Light as a timekeeper: Accuracy of a single-ion clock pushed to new limits

The measurement of time has been essential in the development of science to understand the laws of nature and make sense of the world around us. The more accurate the second can be measured, the more phenomena and subtle effects can be studied and discovered.

Ion trap

Ion trap used in NRC’s atomic optical clock with 17 digits of accuracy. Credit: Frequency and Time group at the National Research Council of Canada

Time and Frequency experts at NRC’s Measurement Science and Standards (MSS) reported a substantial improvement toward the current definition of the second by exploiting a unique property of their strontium ion optical frequency standard.

The idea was to hold a single ion, isolate it from external perturbations such as movement, collisions, stray fields, etc., and to probe an extremely narrow optical transition. This way, the atom becomes a nearly perfect, isolated, and precise reference of frequency.

However, no matter how perfectly a clock is made, it is impossible to isolate an atom completely from its environment and describe exactly how the ion will respond. But with this experiment, the scientists at MSS were able to gain a better knowledge of the effect of heat on the ion frequency, reducing its uncertainty by a factor of 24. In addition, other perturbations related to ion movement were reduced by a factor in excess of 200. These results pave the way for a clock accuracy 100 times higher than that of the best cesium clocks that currently define the second.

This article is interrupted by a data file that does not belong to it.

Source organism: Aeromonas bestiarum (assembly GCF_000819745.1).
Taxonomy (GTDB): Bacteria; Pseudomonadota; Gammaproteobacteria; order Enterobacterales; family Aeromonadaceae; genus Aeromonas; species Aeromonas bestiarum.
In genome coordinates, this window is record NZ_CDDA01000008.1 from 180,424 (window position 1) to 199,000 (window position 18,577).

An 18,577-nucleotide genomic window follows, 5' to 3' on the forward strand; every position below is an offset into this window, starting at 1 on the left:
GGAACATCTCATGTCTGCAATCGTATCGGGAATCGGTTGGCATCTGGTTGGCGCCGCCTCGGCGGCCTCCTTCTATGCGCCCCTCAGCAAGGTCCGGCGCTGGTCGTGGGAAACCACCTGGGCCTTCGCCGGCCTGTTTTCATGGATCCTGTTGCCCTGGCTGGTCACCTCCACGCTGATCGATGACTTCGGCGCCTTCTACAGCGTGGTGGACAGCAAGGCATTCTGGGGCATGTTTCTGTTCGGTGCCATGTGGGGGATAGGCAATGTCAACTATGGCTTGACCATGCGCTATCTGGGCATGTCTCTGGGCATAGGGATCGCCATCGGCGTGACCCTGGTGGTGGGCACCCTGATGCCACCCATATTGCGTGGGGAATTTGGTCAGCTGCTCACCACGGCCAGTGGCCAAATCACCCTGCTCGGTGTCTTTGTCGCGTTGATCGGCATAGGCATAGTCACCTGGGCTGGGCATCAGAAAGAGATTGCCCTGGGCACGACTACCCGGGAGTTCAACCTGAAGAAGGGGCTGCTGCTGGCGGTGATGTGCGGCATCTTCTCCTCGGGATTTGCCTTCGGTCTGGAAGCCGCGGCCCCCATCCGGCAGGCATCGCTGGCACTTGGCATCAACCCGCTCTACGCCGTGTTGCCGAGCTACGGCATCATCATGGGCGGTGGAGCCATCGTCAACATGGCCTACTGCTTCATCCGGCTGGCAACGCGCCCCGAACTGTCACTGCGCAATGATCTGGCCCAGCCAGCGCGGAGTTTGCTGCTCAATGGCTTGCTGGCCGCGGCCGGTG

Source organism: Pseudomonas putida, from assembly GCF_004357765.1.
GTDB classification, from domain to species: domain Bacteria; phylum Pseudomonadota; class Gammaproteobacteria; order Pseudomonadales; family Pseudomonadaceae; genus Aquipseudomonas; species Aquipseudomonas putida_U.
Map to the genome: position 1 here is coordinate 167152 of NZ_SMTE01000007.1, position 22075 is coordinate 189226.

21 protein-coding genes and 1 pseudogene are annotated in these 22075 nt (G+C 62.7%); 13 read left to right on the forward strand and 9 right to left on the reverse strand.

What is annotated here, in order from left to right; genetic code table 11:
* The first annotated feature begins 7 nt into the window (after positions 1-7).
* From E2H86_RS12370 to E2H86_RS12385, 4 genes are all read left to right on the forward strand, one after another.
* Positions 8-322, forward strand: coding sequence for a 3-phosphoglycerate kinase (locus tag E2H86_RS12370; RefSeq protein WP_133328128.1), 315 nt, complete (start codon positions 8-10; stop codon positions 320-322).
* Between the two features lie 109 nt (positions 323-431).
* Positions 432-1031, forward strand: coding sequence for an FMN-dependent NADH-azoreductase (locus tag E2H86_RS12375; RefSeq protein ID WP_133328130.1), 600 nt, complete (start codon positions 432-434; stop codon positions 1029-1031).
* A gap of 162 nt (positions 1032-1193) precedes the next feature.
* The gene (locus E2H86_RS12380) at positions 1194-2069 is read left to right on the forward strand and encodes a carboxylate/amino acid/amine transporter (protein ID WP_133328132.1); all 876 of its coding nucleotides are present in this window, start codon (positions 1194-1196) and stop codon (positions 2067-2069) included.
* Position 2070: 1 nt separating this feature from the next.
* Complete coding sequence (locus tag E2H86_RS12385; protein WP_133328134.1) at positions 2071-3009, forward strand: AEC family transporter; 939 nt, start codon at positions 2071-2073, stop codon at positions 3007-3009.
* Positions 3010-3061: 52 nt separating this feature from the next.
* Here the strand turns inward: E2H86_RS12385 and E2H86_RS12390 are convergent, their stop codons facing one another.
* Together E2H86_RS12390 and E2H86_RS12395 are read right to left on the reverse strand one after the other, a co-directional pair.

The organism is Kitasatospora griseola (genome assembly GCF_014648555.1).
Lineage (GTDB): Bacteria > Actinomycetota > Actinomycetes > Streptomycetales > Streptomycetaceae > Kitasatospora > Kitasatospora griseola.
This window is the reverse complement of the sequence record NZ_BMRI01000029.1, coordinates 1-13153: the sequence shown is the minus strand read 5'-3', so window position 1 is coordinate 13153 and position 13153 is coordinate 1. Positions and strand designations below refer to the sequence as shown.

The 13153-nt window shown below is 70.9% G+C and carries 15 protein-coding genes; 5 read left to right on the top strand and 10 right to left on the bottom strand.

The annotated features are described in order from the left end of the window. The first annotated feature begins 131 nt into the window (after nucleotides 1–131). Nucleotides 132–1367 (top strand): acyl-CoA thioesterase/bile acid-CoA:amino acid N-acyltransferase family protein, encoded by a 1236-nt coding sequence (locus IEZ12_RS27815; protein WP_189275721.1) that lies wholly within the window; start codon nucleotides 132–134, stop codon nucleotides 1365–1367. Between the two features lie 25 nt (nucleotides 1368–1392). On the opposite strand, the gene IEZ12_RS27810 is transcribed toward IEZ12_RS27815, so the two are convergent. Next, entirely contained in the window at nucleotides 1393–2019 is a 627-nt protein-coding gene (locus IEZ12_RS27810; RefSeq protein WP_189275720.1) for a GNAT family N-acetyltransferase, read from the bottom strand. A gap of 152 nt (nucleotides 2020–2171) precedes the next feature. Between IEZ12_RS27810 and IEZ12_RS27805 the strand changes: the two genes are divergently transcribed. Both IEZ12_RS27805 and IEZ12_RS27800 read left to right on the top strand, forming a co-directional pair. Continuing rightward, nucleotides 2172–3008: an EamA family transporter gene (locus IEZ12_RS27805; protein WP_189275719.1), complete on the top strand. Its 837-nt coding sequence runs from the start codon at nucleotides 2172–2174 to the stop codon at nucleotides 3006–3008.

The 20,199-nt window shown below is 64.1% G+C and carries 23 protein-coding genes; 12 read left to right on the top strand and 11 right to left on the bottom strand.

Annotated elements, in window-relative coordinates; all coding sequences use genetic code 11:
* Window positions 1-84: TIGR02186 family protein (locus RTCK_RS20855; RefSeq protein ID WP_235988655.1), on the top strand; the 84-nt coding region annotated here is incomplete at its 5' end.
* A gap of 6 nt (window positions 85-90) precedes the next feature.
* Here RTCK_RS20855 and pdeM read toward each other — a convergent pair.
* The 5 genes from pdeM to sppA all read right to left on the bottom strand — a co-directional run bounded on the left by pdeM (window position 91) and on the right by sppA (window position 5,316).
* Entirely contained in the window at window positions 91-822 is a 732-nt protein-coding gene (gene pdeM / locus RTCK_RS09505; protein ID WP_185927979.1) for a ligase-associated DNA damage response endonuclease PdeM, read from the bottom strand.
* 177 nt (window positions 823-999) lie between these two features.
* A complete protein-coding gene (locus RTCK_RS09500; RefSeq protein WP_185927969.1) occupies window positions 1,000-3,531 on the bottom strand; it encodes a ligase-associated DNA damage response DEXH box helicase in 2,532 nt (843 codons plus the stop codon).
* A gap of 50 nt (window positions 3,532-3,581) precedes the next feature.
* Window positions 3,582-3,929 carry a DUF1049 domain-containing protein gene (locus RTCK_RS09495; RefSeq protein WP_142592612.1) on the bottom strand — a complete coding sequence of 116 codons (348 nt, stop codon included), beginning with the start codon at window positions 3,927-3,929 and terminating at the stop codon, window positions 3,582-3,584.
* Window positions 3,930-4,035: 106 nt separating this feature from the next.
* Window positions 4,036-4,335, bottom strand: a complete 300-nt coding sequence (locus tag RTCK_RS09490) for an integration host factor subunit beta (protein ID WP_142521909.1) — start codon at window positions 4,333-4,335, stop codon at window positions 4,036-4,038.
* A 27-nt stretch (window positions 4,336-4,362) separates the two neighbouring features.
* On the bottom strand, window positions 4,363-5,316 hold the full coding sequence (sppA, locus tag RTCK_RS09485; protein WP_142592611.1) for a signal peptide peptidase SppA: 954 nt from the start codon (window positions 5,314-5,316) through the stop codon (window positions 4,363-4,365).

The single-ion standard is the most precise timepiece in Canada: it is currently 10 times more reproducible than the best cesium fountain clocks and is one of the leading optical frequency standards worldwide.

Present-day performances of optical clocks and continual, fast-paced improvements make a strong case in favor of an eventual redefinition of the second with an optical standard. In fact, this work contributes to realizing the decades-old dream of measuring the physical universe at a much higher level of accuracy than ever before, and to opening a new window on such applications as time-keeping, relativity, astronomy, navigation, geodesy, space exploration, and tests of fundamental physics postulates.

At MSS, we look forward to pursuing this fascinating research that impacts the work of many researchers across the world.


The Frequency and Time group at the National Research Council of Canada (NRC) is part of a small group of scientists worldwide who are developing super-accurate clocks based on optical transitions in atoms.  The optical clock developed at NRC is based on a trapped and laser-cooled single-ion of strontium.  This work pushes back the limits of accuracy in time keeping and contributes to the international efforts aimed at redefining the SI second.

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